The transport mode and energy coupling mechanism(s) are poorly understood. A homopentameric structure for several CorA homologues has been established (Lunin et al., 2006), a channel-type mechanism rather than a carrier-type mechanism is operative, based on its high capacity and its 'gating' properties. CorA of S. typhimurium is a high capacity transporter that is constitutively synthesized. Some MIT family members may serve as the major Mg2+ influx systems in several prokaryotes, but others may catalyze divalent cation efflux.
Mrs2 of Saccharomyces cerevisiae is essential for the splicing of group II introns from RNA in mitochondria, and independently, for the maintenance of a functional respiratory system. Mrs2 is an integral protein of the inner mitochondrial membrane. It exhibits two adjacent putative TMSs in its C-terminal half. The large N-terminal domain and a shorter C-terminal domain are probably localized to the mitochondrial matrix. Mrs2 is distantly related to the E. coli CorA protein and other members of the MIT family. Null mutations in the mrs2 gene give mitochondria with low internal Mg2+ concentrations, and overexpression of the E. coli corA gene in yeast partially suppresses the mrs2 phenotype; CorA also partially restores intramitochondrial Mg2+ concentrations. More recently, it has been shown directly that Mrs2 is the electrophoretic mitochondrial Mg2+ uptake system, involved in Mg2+ homeostasis. It catalyzes Mg2+ uptake in the presence of a membrane potential and Mg2+ efflux in its absence (Kolisek et al., 2003). Thus, it functions like a Mg2+ channel as expected for a MIT family member. Mrs2 is demonstrably homologous to another S. cerevisiae ORF (YPL060w), as well as ORFs from other yeast, fungi, protozoans, plants and animals.
The transport reaction probably catalyzed by Mrs2 is:
Mg2+ (cytoplasm) Mg2+ (mitochondrial matrix)
The transport reaction generally catalyzed by MIT family members is:
M2+(in) (or possible M3+(in)) M2+(out) (or possibly M3+(out))
M2+ = a divalent heavy metal ion
Divalent cation (Mg2+, Co2+ and Ni2+) transport system, CorA. Helical tilting and rotation in TM1 generates an iris-like motion that increases the diameter of the permeation pathway, triggering ion conduction, thus defining the gating mechanism (Dalmas et al. 2014).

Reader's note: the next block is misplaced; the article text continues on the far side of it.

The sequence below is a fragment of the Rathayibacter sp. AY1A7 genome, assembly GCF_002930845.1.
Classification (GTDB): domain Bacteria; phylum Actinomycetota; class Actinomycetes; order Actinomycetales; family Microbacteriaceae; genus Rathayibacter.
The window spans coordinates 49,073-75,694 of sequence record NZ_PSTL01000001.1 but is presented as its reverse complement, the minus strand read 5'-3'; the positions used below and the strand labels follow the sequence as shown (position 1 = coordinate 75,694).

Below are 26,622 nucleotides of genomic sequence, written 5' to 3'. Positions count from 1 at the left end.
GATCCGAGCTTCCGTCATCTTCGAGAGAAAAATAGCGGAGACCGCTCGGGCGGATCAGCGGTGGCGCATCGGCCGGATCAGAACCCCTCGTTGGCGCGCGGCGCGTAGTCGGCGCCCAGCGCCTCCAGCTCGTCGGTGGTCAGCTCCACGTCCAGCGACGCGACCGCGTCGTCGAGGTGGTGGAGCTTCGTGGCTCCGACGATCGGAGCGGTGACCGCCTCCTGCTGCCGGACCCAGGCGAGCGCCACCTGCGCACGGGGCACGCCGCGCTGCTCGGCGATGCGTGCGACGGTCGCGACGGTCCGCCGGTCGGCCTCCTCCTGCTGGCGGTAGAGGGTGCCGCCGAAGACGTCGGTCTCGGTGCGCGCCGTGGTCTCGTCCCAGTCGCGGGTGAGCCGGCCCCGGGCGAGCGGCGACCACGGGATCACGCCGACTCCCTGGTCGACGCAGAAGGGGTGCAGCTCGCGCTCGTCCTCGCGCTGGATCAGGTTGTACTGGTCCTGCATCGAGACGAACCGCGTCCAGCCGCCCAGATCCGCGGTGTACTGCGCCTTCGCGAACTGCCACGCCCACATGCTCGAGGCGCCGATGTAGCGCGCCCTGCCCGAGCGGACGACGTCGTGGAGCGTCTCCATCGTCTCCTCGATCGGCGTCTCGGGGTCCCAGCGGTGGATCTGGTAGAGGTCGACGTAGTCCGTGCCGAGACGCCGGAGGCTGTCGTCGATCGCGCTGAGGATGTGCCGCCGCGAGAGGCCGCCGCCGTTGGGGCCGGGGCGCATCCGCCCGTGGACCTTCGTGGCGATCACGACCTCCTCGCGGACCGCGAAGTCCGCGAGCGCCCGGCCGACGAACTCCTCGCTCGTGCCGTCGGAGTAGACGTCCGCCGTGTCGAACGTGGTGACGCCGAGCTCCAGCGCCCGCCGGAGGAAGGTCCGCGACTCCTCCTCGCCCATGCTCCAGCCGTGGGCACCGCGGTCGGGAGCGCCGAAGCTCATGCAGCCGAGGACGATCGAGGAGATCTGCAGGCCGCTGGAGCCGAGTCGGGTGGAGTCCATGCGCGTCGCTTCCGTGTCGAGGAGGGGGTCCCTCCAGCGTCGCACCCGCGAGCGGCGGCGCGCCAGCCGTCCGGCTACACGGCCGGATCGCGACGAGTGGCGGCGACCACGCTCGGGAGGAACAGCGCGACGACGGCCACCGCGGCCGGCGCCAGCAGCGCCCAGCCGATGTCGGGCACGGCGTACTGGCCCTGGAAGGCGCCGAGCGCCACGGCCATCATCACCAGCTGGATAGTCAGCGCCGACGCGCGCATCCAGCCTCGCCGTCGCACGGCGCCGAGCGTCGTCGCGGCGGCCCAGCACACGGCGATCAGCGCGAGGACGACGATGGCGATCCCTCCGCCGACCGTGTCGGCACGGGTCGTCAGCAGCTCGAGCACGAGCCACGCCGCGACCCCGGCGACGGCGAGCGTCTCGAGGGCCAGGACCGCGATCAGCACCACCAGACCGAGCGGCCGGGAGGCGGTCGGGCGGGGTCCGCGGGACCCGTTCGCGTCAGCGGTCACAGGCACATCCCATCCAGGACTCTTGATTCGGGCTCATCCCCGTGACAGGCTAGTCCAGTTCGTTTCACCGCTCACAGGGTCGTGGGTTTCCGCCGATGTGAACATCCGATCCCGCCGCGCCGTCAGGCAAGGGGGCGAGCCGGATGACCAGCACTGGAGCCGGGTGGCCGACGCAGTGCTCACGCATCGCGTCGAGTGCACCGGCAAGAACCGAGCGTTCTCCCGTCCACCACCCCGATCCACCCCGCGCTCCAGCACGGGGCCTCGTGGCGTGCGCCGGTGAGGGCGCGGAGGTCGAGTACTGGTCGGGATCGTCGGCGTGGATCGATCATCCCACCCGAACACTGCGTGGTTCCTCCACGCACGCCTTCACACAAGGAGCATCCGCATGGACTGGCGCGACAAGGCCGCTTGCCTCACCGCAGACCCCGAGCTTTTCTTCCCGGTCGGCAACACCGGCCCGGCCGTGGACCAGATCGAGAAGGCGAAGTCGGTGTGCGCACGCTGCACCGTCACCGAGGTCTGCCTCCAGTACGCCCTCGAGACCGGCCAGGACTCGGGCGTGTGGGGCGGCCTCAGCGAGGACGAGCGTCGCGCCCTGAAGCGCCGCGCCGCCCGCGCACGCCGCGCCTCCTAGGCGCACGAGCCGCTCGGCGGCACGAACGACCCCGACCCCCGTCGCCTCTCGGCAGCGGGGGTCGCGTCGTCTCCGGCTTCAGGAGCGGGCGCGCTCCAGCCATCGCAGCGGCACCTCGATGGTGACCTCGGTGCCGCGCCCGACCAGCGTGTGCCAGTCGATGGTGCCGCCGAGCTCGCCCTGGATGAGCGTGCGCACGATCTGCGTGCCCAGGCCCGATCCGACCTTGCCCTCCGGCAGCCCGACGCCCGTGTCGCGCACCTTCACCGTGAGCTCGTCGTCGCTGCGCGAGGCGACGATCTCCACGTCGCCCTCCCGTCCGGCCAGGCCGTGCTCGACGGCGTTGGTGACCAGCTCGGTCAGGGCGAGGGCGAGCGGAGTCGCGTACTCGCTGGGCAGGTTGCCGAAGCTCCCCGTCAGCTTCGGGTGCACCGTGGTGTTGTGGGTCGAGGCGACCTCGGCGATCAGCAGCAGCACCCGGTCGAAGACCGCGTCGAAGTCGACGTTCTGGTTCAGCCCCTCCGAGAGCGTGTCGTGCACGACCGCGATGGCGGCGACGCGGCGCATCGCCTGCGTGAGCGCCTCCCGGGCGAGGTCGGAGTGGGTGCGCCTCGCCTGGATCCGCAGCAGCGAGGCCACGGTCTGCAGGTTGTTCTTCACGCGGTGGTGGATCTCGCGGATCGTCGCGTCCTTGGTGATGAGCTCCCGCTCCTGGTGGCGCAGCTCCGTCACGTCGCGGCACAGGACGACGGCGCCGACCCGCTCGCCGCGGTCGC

CorA of E. coli (P0ABI4)
Divalent cation (Mg2+, Co2+ and Ni2+) transport system, CorA
CorA of Salmonella typhimurium (P0A2R8)
Magnesium transport protein CorA
CorA of Bacillus subtilis
Aluminum resistance protein AlR1p; Alr1; ALR1, LLR1; MNR1 (Mg2+ homeostasis transporter [Mg2+ regulated]) AlR1p and AlR2p (P43553; a close paralogue) both catalyze uptake of Mg2+ and a variety of heavy metals (da Costa et al., 2007). Truncation of Alr1 showed that the N-terminal 239 amino acids and the C-terminal 53 amino acids are not essential for magnesium uptake (Lee and Gardner 2006). Mutations in the C-terminal part of ALR1 that is homologous to bacterial CorA magnesium transporters that gave severe phenotypes had amino acid changes in the small region containing the TMSs. Eighteen single amino acid mutants in this region were classified into three categories for magnesium uptake: no, low and moderate activity. Conservative mutations that reduced or inactivated uptake led to the identification of Ser(729), Ile(746) and Met(762) (part of the conserved GMN motif) as critical residues. High expression of inactive mutants inhibited the capability of wild-type Alr1 to transport magnesium, consistent with Alr1 forming homo-oligomers (Lee and Gardner 2006). Alr1 may play a role in cadmium resistance (Kern et al. 2005).
Al1Rp of Saccharomyces cerevisiae
Inner mitochondrial membrane manganese channel protein MnR2p or MRS2-11. The regulatory domain of Mrs2 from the yeast inner mitochondrial membrane is similar to the E. coli regulatory domain of CorA with Met309 serving the same function as Met291 in CorA (Khan et al. 2013).
MnR2p of Saccharomyces cerevisiae
Putative metal ion transporter C27B12.12c
C27B12.12c of Schizosaccharomyces pombe
Divalent metal ion (Mg2+, Ca2+, Ni2+, etc.) transporter of 317 aas and 3 TMSs. The cryo-EM structure shows a pentameric channel with an asymmetric domain structure and featuring differential separations between the trans-segments, probably reflecting mechanical coupling of the cytoplasmic domain to the transmembrane domain and suggesting a gating mechanism (Cleverley et al. 2015).
CorA of Methanocaldococcus jannaschii (Methanococcus jannaschii)